From Micheline to Dad: “ I hear your advice to light a candle and quench the dark”

Micheline Egan


Dearest darling Dada,

Were you lonely in that tuna tin in the bowels of the airplane from Tokyo? How did you feel with your very own air way bill? You went there on holidays at 80 and came home in a coffin.

We couldn’t tell Mama that you were on a separate flight to her. She would not have been able for that extra crack in her heart. It was enough for her to wake up at the opposite end of the double bed and find you dead in Ger’s flat.

Your only son and sons-in-law took that tuna tin into the back yard and used secateurs to open it. I ignored those men that day when they banished me to the house to protect my sensibilities. I wanted to be there, Dada.

I remember in 1997, when mobiles weren’t as common as they are today, that mine went off in the back of the car as we pulled for home in the hearse. My friend did not know you had died. I couldn’t speak. I stole those lovely cotton white towels which the Japanese embalmers swaddled you in. And I bawled into them those first few nights when I borrowed your bed. The house was full and Mama had to sleep downstairs. She fell out of bed in Castlebar with the shock of her new reality. I could still smell your sweat and hair oil from your pillow.

I remember you often and smile. I remember you visiting me in the day room at hospital and sitting on a pouf. You looked ungainly but it mattered when you told me that the light was coming back into my eyes.

When you honoured my wishes at 18 and didn’t send me to the UCD Arts Block, I appreciated it. You always said that a week of travel was worth a year in university and you could see that I wanted out of boring formal learning. I wanted work and I wanted road. You wisely said that college could wait.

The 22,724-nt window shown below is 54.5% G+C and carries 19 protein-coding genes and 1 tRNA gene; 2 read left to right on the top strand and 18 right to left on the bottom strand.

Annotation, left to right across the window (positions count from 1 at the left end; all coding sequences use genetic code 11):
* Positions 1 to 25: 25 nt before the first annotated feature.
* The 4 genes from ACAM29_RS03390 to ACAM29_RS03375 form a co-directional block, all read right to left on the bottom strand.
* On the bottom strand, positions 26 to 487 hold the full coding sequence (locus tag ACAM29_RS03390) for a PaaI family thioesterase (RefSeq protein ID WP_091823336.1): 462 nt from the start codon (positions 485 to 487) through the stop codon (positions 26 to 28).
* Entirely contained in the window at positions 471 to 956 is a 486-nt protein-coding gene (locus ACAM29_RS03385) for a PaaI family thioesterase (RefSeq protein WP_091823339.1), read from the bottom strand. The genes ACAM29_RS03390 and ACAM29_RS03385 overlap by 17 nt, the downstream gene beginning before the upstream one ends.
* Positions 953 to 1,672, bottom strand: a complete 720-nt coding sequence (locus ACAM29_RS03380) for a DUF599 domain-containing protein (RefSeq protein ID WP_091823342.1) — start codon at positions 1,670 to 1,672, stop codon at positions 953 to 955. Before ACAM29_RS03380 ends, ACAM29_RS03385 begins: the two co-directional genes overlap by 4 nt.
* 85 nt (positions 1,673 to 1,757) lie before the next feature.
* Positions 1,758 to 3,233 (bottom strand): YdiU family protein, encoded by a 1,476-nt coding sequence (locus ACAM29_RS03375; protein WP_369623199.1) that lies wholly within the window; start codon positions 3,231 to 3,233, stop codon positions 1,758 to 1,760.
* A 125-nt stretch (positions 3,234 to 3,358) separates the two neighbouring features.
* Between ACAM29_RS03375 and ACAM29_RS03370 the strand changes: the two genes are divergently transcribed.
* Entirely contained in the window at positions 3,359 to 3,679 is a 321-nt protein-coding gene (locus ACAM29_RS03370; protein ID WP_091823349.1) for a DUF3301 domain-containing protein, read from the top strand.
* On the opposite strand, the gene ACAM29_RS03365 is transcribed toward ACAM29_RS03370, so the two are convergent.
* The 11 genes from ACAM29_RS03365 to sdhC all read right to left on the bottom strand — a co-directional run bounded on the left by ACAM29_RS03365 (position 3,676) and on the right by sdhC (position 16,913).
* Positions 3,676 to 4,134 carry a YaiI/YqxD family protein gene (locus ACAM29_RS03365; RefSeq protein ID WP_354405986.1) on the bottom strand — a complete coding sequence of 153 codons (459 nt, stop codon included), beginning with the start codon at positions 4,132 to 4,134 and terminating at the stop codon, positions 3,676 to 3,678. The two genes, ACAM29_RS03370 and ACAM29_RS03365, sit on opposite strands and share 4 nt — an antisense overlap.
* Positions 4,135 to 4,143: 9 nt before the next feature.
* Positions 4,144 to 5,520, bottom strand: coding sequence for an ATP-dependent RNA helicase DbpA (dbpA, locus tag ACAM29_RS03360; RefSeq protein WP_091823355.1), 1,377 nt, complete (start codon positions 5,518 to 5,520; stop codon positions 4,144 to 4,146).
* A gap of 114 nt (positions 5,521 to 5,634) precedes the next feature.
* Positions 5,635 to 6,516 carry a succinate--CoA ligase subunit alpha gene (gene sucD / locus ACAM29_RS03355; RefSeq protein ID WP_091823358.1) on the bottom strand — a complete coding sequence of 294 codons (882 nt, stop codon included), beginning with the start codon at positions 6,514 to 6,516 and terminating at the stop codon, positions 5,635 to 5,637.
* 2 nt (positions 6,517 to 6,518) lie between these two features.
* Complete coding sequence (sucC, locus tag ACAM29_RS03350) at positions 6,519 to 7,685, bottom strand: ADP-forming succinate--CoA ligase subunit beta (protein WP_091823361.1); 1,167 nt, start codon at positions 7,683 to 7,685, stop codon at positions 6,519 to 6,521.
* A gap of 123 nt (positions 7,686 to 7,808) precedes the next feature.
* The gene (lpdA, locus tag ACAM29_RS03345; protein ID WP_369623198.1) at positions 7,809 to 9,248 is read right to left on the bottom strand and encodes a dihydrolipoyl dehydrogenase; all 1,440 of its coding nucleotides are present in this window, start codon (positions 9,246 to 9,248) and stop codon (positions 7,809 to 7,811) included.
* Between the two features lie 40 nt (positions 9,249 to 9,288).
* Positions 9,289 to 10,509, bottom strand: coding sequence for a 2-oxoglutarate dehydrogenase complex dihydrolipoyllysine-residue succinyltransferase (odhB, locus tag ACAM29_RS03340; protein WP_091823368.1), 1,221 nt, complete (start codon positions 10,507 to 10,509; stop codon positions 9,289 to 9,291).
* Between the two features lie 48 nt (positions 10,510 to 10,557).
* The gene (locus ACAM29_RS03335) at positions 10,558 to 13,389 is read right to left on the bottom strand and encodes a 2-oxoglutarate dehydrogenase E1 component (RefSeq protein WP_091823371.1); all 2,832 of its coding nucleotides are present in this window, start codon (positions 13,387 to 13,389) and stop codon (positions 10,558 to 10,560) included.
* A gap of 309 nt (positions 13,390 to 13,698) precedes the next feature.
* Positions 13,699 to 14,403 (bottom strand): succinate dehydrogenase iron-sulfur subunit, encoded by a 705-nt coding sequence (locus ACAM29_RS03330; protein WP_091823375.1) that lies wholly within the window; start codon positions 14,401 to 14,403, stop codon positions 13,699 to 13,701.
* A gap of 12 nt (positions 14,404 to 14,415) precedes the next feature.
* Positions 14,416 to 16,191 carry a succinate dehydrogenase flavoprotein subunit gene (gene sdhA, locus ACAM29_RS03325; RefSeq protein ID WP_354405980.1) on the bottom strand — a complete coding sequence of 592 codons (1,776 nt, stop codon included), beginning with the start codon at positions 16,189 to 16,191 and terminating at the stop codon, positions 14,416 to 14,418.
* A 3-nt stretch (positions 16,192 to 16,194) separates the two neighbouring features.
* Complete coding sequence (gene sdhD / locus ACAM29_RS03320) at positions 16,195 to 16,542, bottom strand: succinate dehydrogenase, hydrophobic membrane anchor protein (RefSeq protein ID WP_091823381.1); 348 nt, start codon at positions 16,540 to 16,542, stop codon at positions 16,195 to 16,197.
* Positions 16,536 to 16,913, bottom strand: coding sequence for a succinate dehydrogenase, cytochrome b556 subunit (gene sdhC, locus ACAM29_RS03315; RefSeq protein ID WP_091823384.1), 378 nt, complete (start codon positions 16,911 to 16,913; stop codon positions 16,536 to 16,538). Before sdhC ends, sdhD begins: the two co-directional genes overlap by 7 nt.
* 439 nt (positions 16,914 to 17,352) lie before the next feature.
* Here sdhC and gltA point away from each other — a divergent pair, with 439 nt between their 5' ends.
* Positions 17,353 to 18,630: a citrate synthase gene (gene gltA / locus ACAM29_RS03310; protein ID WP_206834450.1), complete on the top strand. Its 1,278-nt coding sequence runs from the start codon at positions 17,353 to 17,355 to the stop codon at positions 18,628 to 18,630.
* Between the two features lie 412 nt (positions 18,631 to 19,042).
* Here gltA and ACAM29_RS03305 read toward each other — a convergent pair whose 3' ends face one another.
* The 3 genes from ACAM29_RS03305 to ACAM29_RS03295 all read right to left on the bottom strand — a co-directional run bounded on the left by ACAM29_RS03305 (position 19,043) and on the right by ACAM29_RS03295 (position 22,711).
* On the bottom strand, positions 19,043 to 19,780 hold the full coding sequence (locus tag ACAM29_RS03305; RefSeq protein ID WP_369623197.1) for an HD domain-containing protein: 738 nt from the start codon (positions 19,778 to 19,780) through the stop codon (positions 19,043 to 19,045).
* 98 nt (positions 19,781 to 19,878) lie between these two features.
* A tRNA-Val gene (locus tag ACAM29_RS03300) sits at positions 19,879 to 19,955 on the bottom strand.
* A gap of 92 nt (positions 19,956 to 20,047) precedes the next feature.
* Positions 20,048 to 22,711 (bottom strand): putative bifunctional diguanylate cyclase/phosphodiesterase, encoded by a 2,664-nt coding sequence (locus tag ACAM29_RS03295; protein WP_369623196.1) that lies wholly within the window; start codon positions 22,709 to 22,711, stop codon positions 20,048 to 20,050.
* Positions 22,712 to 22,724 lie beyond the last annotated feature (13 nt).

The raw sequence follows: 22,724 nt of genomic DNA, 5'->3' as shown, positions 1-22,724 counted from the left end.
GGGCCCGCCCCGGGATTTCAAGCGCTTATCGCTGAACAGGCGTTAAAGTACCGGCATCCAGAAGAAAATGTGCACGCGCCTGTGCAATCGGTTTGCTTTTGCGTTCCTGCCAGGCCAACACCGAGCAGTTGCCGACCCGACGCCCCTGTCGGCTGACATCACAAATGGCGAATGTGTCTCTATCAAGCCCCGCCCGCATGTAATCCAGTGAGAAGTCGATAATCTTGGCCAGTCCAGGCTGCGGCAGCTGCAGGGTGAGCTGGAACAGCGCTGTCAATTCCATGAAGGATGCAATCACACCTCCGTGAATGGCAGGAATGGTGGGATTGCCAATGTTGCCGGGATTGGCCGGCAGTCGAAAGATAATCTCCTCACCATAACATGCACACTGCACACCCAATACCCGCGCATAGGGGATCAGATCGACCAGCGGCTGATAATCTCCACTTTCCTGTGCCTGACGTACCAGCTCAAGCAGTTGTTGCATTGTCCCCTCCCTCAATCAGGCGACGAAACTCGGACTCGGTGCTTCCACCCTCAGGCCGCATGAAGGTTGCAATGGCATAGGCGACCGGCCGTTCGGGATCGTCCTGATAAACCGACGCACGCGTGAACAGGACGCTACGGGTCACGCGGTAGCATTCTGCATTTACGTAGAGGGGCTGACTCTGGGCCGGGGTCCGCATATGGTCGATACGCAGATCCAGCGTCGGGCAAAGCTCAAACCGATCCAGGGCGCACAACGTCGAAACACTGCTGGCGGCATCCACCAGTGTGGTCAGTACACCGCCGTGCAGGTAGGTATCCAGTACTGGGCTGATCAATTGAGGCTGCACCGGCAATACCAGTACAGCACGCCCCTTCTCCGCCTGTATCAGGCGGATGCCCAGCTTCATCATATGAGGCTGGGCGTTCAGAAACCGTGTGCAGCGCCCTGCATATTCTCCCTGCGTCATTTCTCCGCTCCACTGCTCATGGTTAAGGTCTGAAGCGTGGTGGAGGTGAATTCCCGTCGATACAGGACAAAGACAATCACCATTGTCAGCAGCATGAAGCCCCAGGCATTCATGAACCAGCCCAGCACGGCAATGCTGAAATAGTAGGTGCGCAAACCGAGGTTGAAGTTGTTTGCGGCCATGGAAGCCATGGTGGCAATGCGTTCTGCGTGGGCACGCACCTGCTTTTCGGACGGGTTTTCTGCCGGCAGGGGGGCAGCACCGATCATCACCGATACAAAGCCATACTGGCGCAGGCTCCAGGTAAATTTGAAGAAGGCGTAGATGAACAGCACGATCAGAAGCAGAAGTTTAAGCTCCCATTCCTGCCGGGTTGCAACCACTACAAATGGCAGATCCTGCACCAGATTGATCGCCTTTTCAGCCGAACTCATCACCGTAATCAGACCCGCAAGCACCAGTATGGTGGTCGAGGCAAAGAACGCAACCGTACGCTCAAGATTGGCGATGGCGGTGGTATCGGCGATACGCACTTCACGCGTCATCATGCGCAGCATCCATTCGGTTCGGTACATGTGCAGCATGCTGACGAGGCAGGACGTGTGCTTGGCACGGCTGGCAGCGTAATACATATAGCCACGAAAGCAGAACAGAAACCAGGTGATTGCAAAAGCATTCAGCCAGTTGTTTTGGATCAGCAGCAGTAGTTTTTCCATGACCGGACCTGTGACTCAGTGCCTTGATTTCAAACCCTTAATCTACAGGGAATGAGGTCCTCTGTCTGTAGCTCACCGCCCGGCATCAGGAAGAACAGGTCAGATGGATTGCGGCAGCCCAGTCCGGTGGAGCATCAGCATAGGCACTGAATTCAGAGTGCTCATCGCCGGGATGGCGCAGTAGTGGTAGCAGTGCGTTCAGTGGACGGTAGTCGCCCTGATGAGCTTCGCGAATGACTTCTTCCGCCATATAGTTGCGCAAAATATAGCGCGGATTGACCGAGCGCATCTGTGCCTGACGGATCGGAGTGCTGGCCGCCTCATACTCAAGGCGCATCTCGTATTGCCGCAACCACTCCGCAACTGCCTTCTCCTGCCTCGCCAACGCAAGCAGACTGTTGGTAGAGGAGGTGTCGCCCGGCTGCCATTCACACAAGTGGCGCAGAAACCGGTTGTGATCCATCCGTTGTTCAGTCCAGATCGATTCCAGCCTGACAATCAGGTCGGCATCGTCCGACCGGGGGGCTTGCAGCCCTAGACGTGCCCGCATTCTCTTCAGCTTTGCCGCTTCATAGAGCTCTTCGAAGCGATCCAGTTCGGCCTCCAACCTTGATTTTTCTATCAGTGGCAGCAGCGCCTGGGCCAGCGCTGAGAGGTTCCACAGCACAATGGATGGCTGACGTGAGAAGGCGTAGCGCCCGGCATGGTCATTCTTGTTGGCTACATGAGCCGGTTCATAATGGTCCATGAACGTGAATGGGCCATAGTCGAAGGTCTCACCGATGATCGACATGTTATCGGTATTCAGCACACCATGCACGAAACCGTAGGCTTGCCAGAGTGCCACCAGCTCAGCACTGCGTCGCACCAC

It has been a circuitous and bumpy road at times. But I hear your advice to light a candle and quench the dark. You often said it if I pointed out your dirty shoes as you leaned against the Aga in the kitchen. You could have been out with a lovely Mayo farmer inspecting a boundary dispute and dragged the dirt in across the kitchen floor. There was no deep philosophy with that aphorism. You just meant get out the polish box.

I still call on our patron saint Anthony. And I am not in arrears. I still love Cadburys. These were your humble pleasures and they continue to sustain me.

I liked it that you made a note of topics to talk about when we’d meet and I understood your prudent ways when I called home from abroad. Unlike Mam you never wasted language with “This must be costing you a fortune.” You’d just say “SHOOT” and we would be off. I continue your tradition of slipping into cinemas for 90 minutes of quiet and bliss. I have taken over your lucky number eight and I’m glad you got your deepest wish to die at 80.

On the way down from the airport chapel we lost the hearse in Lucan. The others, my seven sisters and John indulged me on that journey to Mayo and we slowed the hearse in Rathowen, in front of Granny Moran’s and again in Frenchpark where you and Mama courted. The precision of miles and the cost of petrol in 1951 meant that ye met half-way between her parish and the county town.

You got your plain deal coffin Dada and all those other little wishes. I can still feel you in my bones; you’re in the atmosphere and memories we all hold. You taught us how to lead interesting lives. And you knew that God saw everything but the neighbours missed nothing but you taught us to follow our own North Stars and not bother with soft talk.

Oh and Dada, I am still dying my hair and you were wrong. It has not come out in my face – so far.

Thanks for helping me get my first car and for taking me off the road from South Tipperary to Castlebar. Thumbing was getting trickier in 1982 and I knew when I told you that the red Renault 4 with one careful owner had a Padre Pio sticker that it was the one for me. You always said to keep the faith and I have. Maybe not your version but my own and it helps.

You were a curious mix of prudence, shyness and wisdom at home and extravagant generosity when it came to travel or learning. I often wonder were you born a feminist or did having eight daughters and a strong wife make you one. You certainly weren’t afraid of strong women and you taught your girls to take risks and just go for it.

Thanks Dada,
Slán a Dhaídí, feicfimidh thú arís


PS. 31 years later I’m going to UCD. This time I’m ready.....